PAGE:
Princess Lia has a life laid out in front of her. One of the parts of life is an arranged marriage by her parents, one to form an alliance with a nearby kingdom. Lia runs away when it comes time to marry this unknown prince. She starts a new life in a small village but that gets flipped around when strangers approach her, one the prince she was supposed to marry, the other an assassin who has come to kill her.

Sadie had to raise her sister all on her own. Mattie, the sister, is found dead one day. Sadie is going to do anything to get revenge on the killer of her sister. The police investigation didn’t do well enough, she needs to bring justice to this all.

The other part of this book is told in a podcast format, the reason why I am doing this as an audiobook. That’s where our other character comes in. West is a radio host and hears about the story missing girl. He wants to find out what happened to her, West starts a podcast to help spread word of this case and document it.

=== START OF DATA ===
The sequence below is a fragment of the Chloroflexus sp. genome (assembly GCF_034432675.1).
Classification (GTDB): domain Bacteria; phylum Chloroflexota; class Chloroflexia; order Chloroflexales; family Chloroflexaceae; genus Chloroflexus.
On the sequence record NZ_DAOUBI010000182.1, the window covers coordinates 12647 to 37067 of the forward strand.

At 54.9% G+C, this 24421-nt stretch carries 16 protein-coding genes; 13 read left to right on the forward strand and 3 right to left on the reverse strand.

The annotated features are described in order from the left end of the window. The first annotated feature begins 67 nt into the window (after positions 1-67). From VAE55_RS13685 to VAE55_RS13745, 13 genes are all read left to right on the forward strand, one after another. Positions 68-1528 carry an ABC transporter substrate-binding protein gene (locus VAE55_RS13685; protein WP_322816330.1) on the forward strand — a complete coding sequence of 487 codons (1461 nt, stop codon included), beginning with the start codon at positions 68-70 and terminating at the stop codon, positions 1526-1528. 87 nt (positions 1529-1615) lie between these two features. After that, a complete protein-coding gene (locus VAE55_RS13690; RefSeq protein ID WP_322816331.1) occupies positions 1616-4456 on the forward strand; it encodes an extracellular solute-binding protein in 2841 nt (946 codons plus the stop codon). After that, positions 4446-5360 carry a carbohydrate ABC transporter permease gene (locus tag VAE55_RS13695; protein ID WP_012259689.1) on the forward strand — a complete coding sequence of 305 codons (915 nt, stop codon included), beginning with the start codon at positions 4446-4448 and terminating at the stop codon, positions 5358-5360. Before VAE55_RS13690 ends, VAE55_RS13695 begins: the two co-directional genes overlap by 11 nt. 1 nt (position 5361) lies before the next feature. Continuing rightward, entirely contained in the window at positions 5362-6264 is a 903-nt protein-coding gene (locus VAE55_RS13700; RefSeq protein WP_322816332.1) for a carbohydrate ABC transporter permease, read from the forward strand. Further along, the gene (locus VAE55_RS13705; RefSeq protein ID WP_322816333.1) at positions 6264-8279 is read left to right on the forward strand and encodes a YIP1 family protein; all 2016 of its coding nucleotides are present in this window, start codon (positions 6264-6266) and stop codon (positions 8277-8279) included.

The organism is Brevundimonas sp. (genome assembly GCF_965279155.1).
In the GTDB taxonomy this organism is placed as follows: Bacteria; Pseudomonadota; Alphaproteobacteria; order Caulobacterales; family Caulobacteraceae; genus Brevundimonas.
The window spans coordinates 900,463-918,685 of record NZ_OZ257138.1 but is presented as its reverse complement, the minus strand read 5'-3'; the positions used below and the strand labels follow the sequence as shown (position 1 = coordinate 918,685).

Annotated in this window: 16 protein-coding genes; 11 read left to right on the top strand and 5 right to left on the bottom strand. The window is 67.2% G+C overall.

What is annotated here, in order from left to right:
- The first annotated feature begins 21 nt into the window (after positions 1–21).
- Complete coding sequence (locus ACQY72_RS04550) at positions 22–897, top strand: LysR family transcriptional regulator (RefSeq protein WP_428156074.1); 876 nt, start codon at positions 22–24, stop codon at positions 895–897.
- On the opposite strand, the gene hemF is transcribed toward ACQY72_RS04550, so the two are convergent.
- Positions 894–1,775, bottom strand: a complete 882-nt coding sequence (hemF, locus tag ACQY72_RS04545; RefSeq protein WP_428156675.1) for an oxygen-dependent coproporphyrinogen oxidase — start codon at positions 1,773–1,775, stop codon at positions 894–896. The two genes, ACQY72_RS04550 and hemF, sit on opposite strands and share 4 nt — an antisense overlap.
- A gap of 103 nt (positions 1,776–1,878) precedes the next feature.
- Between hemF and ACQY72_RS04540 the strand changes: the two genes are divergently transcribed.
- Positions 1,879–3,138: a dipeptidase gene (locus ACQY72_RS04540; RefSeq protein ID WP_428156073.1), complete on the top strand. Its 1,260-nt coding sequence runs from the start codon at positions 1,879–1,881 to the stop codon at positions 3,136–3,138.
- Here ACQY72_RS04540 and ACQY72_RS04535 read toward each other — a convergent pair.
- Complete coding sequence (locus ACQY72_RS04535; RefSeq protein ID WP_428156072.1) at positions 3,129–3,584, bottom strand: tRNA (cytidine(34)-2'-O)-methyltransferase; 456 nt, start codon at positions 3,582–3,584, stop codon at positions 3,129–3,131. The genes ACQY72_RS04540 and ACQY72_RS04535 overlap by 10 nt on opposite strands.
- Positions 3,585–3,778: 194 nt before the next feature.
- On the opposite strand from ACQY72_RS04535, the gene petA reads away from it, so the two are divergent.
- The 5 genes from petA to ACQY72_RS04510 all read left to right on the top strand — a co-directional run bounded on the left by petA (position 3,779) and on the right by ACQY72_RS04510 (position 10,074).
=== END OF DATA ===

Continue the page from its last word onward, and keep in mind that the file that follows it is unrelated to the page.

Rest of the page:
(I didn’t include The Book Thief, since it was a carry over, or Prisoner of Azkaban since it’s the third in a series.)

August Wrap-Up 2019

August was my weakest reading month ever! I was so busy and exhausted but you’re not here to read my excuses. I ended up reading three books that adds up to 1,346 pages.

Texas, post civil war America, Ruby is growing up in this frontier of a state. She has recently become a woman, she starts to make decisions of her own and one of those being applying to art school in Philadelphia. To her surprise, she actually gets in and gets to leave Texas, her family, and her love, Bismarck. Not only does Ruby learn about the arts at college but she learns about herself and the world that is changing right in front of her eyes.